David Hume: Why You're Probably Wrong About Everything You Know
Normally, philosophy teaches us new ways of thinking but rarely does it provide us with ways to live.
A true human is he who doubts yet is man enough to admit his mistakes.
A living philosophy sees the world as it is, without any color of belief or ideology.
SIMILAR ARTICLES & IDEAS:
The term spirituality has one of two connotations: One is a classic religious one; the other is inspired by New Age Culture. Both categories embody spirituality better than cold, hard reason.
In a broad sense, both categories seem to move away from a world of science and reason.
In a world where we can have complete information about everything, reason can give us certain answers. However, the world we are living in is not even close to having all the answers. In this world, words are fallible. So is perception and imagination.
Reason is then more of a guide than a symbol of truth.
There are limitations to what the human mind can understand. The mysteries of the Universe and our conscious experience are too complex to be restricted to words and formulas.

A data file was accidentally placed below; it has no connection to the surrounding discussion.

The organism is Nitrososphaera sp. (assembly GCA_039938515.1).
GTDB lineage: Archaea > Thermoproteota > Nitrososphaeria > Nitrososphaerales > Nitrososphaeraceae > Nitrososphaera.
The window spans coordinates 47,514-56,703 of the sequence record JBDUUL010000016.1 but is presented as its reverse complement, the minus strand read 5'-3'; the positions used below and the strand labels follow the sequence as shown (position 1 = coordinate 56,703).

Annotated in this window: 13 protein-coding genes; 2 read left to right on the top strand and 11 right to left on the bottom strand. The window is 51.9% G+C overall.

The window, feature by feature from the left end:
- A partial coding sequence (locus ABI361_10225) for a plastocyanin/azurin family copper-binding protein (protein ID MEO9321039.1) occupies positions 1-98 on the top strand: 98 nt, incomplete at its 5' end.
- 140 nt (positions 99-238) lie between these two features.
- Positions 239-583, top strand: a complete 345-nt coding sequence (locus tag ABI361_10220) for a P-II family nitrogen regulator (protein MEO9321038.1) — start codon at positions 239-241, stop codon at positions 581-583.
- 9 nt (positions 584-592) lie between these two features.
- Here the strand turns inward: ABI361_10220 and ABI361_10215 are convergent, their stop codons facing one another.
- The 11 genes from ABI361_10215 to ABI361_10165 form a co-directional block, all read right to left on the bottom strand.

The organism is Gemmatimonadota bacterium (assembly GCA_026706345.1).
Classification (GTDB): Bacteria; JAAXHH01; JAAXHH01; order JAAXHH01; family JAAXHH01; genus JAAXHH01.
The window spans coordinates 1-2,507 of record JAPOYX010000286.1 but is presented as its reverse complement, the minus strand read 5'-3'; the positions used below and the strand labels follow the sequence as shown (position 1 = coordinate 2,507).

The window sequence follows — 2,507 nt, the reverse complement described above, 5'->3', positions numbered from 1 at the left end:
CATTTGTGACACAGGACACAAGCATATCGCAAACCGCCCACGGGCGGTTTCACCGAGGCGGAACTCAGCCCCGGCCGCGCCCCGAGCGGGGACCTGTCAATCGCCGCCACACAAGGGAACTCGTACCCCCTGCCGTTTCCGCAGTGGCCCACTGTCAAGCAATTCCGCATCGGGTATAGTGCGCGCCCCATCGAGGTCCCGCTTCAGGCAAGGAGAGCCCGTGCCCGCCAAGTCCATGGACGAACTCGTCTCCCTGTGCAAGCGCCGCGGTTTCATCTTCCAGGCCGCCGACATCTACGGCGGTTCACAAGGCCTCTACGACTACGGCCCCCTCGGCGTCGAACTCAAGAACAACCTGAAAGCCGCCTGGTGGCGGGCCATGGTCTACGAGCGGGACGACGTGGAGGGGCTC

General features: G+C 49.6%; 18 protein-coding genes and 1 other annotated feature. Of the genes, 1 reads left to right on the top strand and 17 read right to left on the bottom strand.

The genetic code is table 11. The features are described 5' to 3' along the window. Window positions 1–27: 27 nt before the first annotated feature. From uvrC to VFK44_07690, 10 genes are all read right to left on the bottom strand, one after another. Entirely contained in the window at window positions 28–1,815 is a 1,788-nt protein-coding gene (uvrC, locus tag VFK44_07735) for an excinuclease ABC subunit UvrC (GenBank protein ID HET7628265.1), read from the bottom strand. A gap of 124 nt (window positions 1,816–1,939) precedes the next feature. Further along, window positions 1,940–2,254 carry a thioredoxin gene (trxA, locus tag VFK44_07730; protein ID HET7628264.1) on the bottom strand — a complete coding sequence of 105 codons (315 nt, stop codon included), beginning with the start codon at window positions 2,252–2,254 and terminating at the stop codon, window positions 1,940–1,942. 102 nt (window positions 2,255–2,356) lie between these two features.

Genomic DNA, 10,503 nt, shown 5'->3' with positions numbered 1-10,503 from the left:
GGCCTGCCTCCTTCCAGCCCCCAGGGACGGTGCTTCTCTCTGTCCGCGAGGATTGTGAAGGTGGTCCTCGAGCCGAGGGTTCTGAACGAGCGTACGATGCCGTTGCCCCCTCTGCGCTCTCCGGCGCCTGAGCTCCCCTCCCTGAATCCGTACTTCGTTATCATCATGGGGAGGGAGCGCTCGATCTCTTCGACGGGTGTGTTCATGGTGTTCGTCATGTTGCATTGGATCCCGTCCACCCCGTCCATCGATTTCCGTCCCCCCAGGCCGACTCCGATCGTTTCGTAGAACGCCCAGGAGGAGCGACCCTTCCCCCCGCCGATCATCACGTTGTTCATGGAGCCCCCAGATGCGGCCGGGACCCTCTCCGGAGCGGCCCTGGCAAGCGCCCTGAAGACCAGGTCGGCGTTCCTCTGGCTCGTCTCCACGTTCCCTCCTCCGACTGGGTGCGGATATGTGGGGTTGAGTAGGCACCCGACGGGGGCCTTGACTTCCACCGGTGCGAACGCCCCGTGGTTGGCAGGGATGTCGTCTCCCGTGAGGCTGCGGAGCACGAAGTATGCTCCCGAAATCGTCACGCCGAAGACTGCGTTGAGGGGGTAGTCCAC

We mostly operate on faith and habit in ways that aren’t obvious.
Humans, by nature, are rationally weak but passionately motivated. Emotions are always stronger and drive action, and reasoning is often used as an excuse for inaction.
Neuroscience is now revisiting emotions as drivers of action, reducing them to mere tools. The complexity of emotions, especially the mixed variety, runs deeper than just being catalysts for action.
Our emotions often trigger automatic actions which we tend to regret later. The suffering that we and others then undergo can be termed as compassion. The challenge is to distance ourselves from our automatic emotions that trigger reflex actions, or reactions.
True, responsive action has to be cultivated by being aware of our actions, habits and emotions. By checking our habits, and ensuring that whatever we do has value in it, we can get rid of our reactions, based on emotions.